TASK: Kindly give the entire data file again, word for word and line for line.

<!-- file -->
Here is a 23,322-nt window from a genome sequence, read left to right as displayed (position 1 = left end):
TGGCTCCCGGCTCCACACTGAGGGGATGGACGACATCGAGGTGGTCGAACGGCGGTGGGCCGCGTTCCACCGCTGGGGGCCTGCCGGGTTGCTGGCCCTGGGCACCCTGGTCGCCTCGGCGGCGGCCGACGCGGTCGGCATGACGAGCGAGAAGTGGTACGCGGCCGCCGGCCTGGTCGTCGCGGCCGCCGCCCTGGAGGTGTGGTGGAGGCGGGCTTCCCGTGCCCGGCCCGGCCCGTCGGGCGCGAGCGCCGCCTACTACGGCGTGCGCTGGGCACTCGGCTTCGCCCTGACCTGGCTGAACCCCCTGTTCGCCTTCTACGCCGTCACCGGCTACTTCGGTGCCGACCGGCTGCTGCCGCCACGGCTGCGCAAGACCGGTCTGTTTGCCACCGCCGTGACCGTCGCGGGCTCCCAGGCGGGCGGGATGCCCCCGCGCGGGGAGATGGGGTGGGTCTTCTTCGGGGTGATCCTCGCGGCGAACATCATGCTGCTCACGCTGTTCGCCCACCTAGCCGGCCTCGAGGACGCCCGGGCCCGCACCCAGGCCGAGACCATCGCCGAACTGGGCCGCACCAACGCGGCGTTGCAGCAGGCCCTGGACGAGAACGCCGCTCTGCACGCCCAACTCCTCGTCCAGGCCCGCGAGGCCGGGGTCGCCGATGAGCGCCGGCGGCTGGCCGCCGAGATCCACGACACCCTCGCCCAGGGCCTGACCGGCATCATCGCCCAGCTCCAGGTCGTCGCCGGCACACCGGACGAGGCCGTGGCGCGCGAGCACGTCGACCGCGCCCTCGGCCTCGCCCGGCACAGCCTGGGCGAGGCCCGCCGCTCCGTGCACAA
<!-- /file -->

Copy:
Here is a 23,322-nt window from a genome sequence, read left to right as displayed (position 1 = left end):
TGGCTCCCGGCTCCACACTGAGGGGATGGACGACATCGAGGTGGTCGAACGGCGGTGGGCCGCGTTCCACCGCTGGGGGCCTGCCGGGTTGCTGGCCCTGGGCACCCTGGTCGCCTCGGCGGCGGCCGACGCGGTCGGCATGACGAGCGAGAAGTGGTACGCGGCCGCCGGCCTGGTCGTCGCGGCCGCCGCCCTGGAGGTGTGGTGGAGGCGGGCTTCCCGTGCCCGGCCCGGCCCGTCGGGCGCGAGCGCCGCCTACTACGGCGTGCGCTGGGCACTCGGCTTCGCCCTGACCTGGCTGAACCCCCTGTTCGCCTTCTACGCCGTCACCGGCTACTTCGGTGCCGACCGGCTGCTGCCGCCACGGCTGCGCAAGACCGGTCTGTTTGCCACCGCCGTGACCGTCGCGGGCTCCCAGGCGGGCGGGATGCCCCCGCGCGGGGAGATGGGGTGGGTCTTCTTCGGGGTGATCCTCGCGGCGAACATCATGCTGCTCACGCTGTTCGCCCACCTAGCCGGCCTCGAGGACGCCCGGGCCCGCACCCAGGCCGAGACCATCGCCGAACTGGGCCGCACCAACGCGGCGTTGCAGCAGGCCCTGGACGAGAACGCCGCTCTGCACGCCCAACTCCTCGTCCAGGCCCGCGAGGCCGGGGTCGCCGATGAGCGCCGGCGGCTGGCCGCCGAGATCCACGACACCCTCGCCCAGGGCCTGACCGGCATCATCGCCCAGCTCCAGGTCGTCGCCGGCACACCGGACGAGGCCGTGGCGCGCGAGCACGTCGACCGCGCCCTCGGCCTCGCCCGGCACAGCCTGGGCGAGGCCCGCCGCTCCGTGCACAA